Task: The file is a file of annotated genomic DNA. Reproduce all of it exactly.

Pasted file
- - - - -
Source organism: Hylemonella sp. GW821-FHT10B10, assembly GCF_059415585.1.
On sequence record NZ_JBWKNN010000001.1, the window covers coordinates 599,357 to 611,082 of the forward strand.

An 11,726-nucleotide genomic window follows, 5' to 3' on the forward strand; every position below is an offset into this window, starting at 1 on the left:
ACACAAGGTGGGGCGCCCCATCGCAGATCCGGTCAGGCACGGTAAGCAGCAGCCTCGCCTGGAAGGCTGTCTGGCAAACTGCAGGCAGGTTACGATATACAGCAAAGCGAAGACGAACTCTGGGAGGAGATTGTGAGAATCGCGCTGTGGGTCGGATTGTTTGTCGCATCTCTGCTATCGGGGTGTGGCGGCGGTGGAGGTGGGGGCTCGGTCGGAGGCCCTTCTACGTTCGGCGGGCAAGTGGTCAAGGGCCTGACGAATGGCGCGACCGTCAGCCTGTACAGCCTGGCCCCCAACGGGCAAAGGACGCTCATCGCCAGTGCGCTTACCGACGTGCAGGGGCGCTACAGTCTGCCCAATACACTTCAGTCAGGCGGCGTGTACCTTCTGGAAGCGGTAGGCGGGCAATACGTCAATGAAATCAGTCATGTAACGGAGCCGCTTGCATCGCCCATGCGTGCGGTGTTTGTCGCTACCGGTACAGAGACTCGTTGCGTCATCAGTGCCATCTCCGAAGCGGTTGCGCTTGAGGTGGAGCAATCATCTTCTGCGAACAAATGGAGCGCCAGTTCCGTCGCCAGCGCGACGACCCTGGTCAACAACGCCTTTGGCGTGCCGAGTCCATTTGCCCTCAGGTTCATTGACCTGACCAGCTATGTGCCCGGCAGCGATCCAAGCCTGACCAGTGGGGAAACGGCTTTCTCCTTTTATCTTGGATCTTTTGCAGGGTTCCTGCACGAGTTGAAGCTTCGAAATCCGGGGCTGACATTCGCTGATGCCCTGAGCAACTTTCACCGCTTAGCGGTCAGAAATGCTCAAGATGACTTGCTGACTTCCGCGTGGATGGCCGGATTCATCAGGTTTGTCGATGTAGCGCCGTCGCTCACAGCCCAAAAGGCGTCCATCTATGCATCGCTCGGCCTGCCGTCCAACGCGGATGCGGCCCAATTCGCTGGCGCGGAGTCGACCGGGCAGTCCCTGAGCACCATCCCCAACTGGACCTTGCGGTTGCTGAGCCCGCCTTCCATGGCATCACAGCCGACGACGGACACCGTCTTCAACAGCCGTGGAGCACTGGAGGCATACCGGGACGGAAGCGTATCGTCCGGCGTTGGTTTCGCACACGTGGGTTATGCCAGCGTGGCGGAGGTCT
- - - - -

Source organism: Hylemonella sp. GW821-FHT10B10, assembly GCF_059415585.1.
On sequence record NZ_JBWKNN010000001.1, the window covers coordinates 599,357 to 611,082 of the forward strand.

An 11,726-nucleotide genomic window follows, 5' to 3' on the forward strand; every position below is an offset into this window, starting at 1 on the left:
ACACAAGGTGGGGCGCCCCATCGCAGATCCGGTCAGGCACGGTAAGCAGCAGCCTCGCCTGGAAGGCTGTCTGGCAAACTGCAGGCAGGTTACGATATACAGCAAAGCGAAGACGAACTCTGGGAGGAGATTGTGAGAATCGCGCTGTGGGTCGGATTGTTTGTCGCATCTCTGCTATCGGGGTGTGGCGGCGGTGGAGGTGGGGGCTCGGTCGGAGGCCCTTCTACGTTCGGCGGGCAAGTGGTCAAGGGCCTGACGAATGGCGCGACCGTCAGCCTGTACAGCCTGGCCCCCAACGGGCAAAGGACGCTCATCGCCAGTGCGCTTACCGACGTGCAGGGGCGCTACAGTCTGCCCAATACACTTCAGTCAGGCGGCGTGTACCTTCTGGAAGCGGTAGGCGGGCAATACGTCAATGAAATCAGTCATGTAACGGAGCCGCTTGCATCGCCCATGCGTGCGGTGTTTGTCGCTACCGGTACAGAGACTCGTTGCGTCATCAGTGCCATCTCCGAAGCGGTTGCGCTTGAGGTGGAGCAATCATCTTCTGCGAACAAATGGAGCGCCAGTTCCGTCGCCAGCGCGACGACCCTGGTCAACAACGCCTTTGGCGTGCCGAGTCCATTTGCCCTCAGGTTCATTGACCTGACCAGCTATGTGCCCGGCAGCGATCCAAGCCTGACCAGTGGGGAAACGGCTTTCTCCTTTTATCTTGGATCTTTTGCAGGGTTCCTGCACGAGTTGAAGCTTCGAAATCCGGGGCTGACATTCGCTGATGCCCTGAGCAACTTTCACCGCTTAGCGGTCAGAAATGCTCAAGATGACTTGCTGACTTCCGCGTGGATGGCCGGATTCATCAGGTTTGTCGATGTAGCGCCGTCGCTCACAGCCCAAAAGGCGTCCATCTATGCATCGCTCGGCCTGCCGTCCAACGCGGATGCGGCCCAATTCGCTGGCGCGGAGTCGACCGGGCAGTCCCTGAGCACCATCCCCAACTGGACCTTGCGGTTGCTGAGCCCGCCTTCCATGGCATCACAGCCGACGACGGACACCGTCTTCAACAGCCGTGGAGCACTGGAGGCATACCGGGACGGAAGCGTATCGTCCGGCGTTGGTTTCGCACACGTGGGTTATGCCAGCGTGGCGGAGGTCT